President’s corruption war affecting London market where Nigerians used to ‘spend anyhow’

East London’s Sunday market, which is also known as Liverpool Street Market, is experiencing a drastic reduction in patronage due to Buhari's war against corruption.

 

A market in London is said to be suffering poor sales due to the anti-corruption war of Nigeria’s new President, Muhammadu Buhari.

East London’s Sunday market, which is also known as Liverpool Street Market, is experiencing a drastic reduction in patronage, according to a Daily Trust report.

“When the going was good, a lot of Nigerian customers bought assorted items in bulk and opted for door- to- door courier or cargo delivery in Nigeria,” a textile salesperson in the market told Daily Trust.

“In the past, Nigerians used to come here and spend (money) anyhow. But now only a few come and they spend very little. In many shops, 90 percent of sales are by Nigerian customers. So you can see why the businesses are folding up,” a shop owner, Chief (Mrs) Franca Aina also said.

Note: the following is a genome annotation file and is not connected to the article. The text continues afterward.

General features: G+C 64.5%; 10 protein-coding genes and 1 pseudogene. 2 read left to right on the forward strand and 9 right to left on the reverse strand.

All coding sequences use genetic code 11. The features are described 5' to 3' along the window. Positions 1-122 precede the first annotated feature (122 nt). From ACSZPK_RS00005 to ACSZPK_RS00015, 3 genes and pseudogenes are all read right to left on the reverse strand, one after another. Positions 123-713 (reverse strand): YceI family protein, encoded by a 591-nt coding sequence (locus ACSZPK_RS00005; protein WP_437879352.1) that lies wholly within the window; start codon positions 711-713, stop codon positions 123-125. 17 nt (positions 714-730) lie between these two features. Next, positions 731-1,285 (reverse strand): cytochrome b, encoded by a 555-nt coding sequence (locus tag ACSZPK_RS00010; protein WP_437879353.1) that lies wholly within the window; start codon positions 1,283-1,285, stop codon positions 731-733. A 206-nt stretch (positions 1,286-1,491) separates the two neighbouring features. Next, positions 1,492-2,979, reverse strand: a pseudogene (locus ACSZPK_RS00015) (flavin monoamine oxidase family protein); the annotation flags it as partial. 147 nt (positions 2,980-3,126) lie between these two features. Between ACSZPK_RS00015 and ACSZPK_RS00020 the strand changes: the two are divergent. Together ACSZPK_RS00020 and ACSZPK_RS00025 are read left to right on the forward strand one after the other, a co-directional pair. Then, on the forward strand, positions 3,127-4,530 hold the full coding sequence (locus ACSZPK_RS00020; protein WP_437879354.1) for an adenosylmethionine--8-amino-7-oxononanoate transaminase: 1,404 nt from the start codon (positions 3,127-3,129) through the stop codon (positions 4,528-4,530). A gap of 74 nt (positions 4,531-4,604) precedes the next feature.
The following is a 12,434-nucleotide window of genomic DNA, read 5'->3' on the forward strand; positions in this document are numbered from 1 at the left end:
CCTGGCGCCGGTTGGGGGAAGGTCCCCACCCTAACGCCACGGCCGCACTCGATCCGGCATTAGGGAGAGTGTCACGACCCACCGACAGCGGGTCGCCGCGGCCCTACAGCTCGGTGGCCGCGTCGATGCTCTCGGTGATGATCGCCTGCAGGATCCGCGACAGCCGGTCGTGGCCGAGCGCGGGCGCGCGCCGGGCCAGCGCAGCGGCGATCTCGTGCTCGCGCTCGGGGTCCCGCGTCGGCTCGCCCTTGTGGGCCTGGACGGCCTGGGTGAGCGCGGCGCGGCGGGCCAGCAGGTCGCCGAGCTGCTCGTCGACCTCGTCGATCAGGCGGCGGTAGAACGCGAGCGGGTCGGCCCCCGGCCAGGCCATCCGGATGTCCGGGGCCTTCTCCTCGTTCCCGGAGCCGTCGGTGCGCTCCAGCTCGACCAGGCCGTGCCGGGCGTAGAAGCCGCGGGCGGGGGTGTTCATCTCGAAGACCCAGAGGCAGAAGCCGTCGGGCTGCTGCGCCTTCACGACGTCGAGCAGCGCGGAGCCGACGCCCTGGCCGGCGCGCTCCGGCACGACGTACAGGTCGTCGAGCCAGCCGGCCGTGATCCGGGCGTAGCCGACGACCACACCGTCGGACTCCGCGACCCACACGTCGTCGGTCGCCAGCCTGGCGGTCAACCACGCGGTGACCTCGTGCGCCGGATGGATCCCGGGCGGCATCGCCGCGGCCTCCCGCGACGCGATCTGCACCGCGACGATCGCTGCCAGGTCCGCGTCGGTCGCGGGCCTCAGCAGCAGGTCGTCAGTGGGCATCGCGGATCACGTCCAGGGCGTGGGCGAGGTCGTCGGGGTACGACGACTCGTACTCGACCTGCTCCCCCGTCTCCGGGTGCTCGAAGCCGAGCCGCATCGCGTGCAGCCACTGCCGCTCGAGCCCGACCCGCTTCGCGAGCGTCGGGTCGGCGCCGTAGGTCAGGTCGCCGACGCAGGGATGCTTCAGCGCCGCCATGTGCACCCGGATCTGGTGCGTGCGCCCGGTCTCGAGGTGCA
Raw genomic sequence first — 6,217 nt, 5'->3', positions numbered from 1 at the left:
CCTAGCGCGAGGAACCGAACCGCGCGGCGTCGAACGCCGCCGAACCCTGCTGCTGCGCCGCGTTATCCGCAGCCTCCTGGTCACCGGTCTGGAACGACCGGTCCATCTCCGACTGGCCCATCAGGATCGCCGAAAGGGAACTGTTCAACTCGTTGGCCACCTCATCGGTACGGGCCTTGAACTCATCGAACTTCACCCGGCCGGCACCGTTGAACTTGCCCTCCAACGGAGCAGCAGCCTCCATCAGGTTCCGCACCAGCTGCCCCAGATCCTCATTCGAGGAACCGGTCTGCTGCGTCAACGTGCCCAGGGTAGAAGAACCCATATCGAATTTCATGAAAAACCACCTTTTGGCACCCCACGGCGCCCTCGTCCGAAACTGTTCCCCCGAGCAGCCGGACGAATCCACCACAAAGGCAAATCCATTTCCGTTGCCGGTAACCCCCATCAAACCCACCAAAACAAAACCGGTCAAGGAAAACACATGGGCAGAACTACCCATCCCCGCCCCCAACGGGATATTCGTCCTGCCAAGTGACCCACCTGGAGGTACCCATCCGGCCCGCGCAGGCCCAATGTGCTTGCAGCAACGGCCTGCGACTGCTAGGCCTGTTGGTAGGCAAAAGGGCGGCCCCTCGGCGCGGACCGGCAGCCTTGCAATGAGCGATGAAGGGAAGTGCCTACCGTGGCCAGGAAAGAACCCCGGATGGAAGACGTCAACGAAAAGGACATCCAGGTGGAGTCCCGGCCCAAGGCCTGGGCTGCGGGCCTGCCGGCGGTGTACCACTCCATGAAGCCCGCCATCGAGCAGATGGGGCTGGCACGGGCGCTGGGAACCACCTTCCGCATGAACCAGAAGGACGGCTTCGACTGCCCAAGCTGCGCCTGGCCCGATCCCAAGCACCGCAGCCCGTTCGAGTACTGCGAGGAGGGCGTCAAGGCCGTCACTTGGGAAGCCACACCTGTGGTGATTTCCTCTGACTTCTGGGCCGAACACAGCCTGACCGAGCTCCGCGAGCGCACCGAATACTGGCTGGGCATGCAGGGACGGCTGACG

The New York Times had reported in October that Buhari’s war against corruption was affecting the sales of luxury cars and houses in Nigeria’s capital, Abuja.

“There’s no money now, no money. Contracts aren’t going on now, everything is standing still. When contracts are going on, people are getting contracts and doing their, you know, thing,” a car dealer at Coscharis Motors in Abuja, Happiness Adibe, told the Times.

Buhari has said that his government will prosecute everyone found guilty of corruption, a sentiment that was also recently mirrored by his deputy, Yemi Osinbajo who said that there would be no sacred cows in the anti-graft war.

Meanwhile, Nigeria’s former Petroleum Minister, Diezani Alison-Madueke was recently detained in London on allegations relating to money laundering.

Mrs Alison-Madueke is alleged to have made away with billions of dollars in oil funds which were looted during her tenure.

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